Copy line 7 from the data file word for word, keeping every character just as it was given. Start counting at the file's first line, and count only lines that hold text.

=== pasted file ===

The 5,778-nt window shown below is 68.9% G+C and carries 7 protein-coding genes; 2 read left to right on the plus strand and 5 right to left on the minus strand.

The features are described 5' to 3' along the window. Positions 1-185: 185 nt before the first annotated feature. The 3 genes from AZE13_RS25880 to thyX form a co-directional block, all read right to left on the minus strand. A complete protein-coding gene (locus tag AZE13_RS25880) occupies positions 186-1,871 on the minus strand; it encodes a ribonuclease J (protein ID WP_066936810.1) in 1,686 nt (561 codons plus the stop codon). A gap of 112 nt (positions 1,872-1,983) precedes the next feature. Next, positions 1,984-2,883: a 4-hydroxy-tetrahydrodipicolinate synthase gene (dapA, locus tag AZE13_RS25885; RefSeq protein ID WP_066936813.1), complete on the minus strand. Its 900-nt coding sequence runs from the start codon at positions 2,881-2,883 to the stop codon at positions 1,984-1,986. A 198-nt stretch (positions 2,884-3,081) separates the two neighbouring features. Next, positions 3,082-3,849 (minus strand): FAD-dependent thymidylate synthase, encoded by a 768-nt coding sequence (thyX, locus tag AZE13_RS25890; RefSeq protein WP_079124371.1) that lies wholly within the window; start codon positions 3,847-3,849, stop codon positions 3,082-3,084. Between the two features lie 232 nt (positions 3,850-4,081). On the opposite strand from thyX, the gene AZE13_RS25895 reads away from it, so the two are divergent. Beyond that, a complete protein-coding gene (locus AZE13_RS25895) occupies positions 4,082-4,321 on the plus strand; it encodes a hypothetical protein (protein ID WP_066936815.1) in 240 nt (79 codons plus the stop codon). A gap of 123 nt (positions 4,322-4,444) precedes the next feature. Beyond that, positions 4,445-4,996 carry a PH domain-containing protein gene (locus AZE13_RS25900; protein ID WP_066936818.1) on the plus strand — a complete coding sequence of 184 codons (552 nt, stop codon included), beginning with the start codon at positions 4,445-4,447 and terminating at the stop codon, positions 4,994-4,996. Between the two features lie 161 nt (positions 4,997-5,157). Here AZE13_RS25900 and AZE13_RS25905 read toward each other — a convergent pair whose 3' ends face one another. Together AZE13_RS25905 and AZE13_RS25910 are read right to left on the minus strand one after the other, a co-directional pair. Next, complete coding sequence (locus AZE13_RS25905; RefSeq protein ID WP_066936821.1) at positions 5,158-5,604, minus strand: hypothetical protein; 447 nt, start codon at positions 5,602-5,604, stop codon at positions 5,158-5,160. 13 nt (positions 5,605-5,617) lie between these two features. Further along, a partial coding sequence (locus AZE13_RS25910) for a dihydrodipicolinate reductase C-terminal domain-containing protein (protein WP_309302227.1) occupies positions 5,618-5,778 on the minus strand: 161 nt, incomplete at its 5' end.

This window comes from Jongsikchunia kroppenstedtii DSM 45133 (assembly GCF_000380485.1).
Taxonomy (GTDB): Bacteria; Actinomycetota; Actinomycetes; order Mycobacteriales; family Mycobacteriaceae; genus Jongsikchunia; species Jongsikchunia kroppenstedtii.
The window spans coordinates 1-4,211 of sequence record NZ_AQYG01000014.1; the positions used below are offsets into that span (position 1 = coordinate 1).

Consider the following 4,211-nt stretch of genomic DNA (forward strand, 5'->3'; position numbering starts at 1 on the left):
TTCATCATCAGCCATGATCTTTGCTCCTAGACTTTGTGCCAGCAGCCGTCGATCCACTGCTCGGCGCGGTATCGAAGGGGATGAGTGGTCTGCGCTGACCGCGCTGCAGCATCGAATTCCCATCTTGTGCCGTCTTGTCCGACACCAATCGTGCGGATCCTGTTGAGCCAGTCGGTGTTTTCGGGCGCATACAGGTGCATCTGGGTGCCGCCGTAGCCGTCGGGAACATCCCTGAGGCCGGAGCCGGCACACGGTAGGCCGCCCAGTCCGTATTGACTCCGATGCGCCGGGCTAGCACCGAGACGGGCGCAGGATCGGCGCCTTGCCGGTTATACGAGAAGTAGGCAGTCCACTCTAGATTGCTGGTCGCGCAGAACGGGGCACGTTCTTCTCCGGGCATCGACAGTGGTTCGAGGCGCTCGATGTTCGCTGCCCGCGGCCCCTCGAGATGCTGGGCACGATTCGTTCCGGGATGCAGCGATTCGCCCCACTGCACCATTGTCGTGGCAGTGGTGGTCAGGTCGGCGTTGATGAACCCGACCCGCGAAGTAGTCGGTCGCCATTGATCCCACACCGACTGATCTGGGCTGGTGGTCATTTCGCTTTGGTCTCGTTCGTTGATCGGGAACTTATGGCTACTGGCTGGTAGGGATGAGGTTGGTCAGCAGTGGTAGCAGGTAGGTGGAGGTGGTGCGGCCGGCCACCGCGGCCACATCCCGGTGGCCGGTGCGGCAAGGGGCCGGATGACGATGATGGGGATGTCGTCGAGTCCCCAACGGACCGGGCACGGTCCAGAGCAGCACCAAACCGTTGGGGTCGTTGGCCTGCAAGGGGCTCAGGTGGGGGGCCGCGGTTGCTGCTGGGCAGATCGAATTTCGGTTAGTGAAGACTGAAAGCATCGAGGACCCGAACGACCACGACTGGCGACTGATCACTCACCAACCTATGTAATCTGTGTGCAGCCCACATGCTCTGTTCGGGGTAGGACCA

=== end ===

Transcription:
TTCATCATCAGCCATGATCTTTGCTCCTAGACTTTGTGCCAGCAGCCGTCGATCCACTGCTCGGCGCGGTATCGAAGGGGATGAGTGGTCTGCGCTGACCGCGCTGCAGCATCGAATTCCCATCTTGTGCCGTCTTGTCCGACACCAATCGTGCGGATCCTGTTGAGCCAGTCGGTGTTTTCGGGCGCATACAGGTGCATCTGGGTGCCGCCGTAGCCGTCGGGAACATCCCTGAGGCCGGAGCCGGCACACGGTAGGCCGCCCAGTCCGTATTGACTCCGATGCGCCGGGCTAGCACCGAGACGGGCGCAGGATCGGCGCCTTGCCGGTTATACGAGAAGTAGGCAGTCCACTCTAGATTGCTGGTCGCGCAGAACGGGGCACGTTCTTCTCCGGGCATCGACAGTGGTTCGAGGCGCTCGATGTTCGCTGCCCGCGGCCCCTCGAGATGCTGGGCACGATTCGTTCCGGGATGCAGCGATTCGCCCCACTGCACCATTGTCGTGGCAGTGGTGGTCAGGTCGGCGTTGATGAACCCGACCCGCGAAGTAGTCGGTCGCCATTGATCCCACACCGACTGATCTGGGCTGGTGGTCATTTCGCTTTGGTCTCGTTCGTTGATCGGGAACTTATGGCTACTGGCTGGTAGGGATGAGGTTGGTCAGCAGTGGTAGCAGGTAGGTGGAGGTGGTGCGGCCGGCCACCGCGGCCACATCCCGGTGGCCGGTGCGGCAAGGGGCCGGATGACGATGATGGGGATGTCGTCGAGTCCCCAACGGACCGGGCACGGTCCAGAGCAGCACCAAACCGTTGGGGTCGTTGGCCTGCAAGGGGCTCAGGTGGGGGGCCGCGGTTGCTGCTGGGCAGATCGAATTTCGGTTAGTGAAGACTGAAAGCATCGAGGACCCGAACGACCACGACTGGCGACTGATCACTCACCAACCTATGTAATCTGTGTGCAGCCCACATGCTCTGTTCGGGGTAGGACCA